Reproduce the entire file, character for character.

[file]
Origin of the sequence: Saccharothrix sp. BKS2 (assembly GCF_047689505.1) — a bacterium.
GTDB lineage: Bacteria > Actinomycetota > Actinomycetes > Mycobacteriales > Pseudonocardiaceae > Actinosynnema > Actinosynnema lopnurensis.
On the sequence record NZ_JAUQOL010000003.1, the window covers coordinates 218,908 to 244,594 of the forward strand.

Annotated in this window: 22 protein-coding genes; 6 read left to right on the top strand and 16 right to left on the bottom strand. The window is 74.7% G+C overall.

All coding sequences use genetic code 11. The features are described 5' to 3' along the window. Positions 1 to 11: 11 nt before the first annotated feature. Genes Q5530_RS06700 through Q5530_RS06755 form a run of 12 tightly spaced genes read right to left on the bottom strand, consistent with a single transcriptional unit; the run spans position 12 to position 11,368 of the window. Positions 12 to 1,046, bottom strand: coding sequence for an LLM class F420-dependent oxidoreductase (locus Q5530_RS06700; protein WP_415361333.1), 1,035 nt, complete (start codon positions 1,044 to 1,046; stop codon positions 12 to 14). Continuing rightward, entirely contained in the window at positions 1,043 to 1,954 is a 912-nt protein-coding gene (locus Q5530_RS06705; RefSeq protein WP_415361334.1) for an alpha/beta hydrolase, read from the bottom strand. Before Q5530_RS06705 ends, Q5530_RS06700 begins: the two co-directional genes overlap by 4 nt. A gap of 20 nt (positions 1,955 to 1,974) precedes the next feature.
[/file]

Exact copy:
Origin of the sequence: Saccharothrix sp. BKS2 (assembly GCF_047689505.1) — a bacterium.
GTDB lineage: Bacteria > Actinomycetota > Actinomycetes > Mycobacteriales > Pseudonocardiaceae > Actinosynnema > Actinosynnema lopnurensis.
On the sequence record NZ_JAUQOL010000003.1, the window covers coordinates 218,908 to 244,594 of the forward strand.

Annotated in this window: 22 protein-coding genes; 6 read left to right on the top strand and 16 right to left on the bottom strand. The window is 74.7% G+C overall.

All coding sequences use genetic code 11. The features are described 5' to 3' along the window. Positions 1 to 11: 11 nt before the first annotated feature. Genes Q5530_RS06700 through Q5530_RS06755 form a run of 12 tightly spaced genes read right to left on the bottom strand, consistent with a single transcriptional unit; the run spans position 12 to position 11,368 of the window. Positions 12 to 1,046, bottom strand: coding sequence for an LLM class F420-dependent oxidoreductase (locus Q5530_RS06700; protein WP_415361333.1), 1,035 nt, complete (start codon positions 1,044 to 1,046; stop codon positions 12 to 14). Continuing rightward, entirely contained in the window at positions 1,043 to 1,954 is a 912-nt protein-coding gene (locus Q5530_RS06705; RefSeq protein WP_415361334.1) for an alpha/beta hydrolase, read from the bottom strand. Before Q5530_RS06705 ends, Q5530_RS06700 begins: the two co-directional genes overlap by 4 nt. A gap of 20 nt (positions 1,955 to 1,974) precedes the next feature.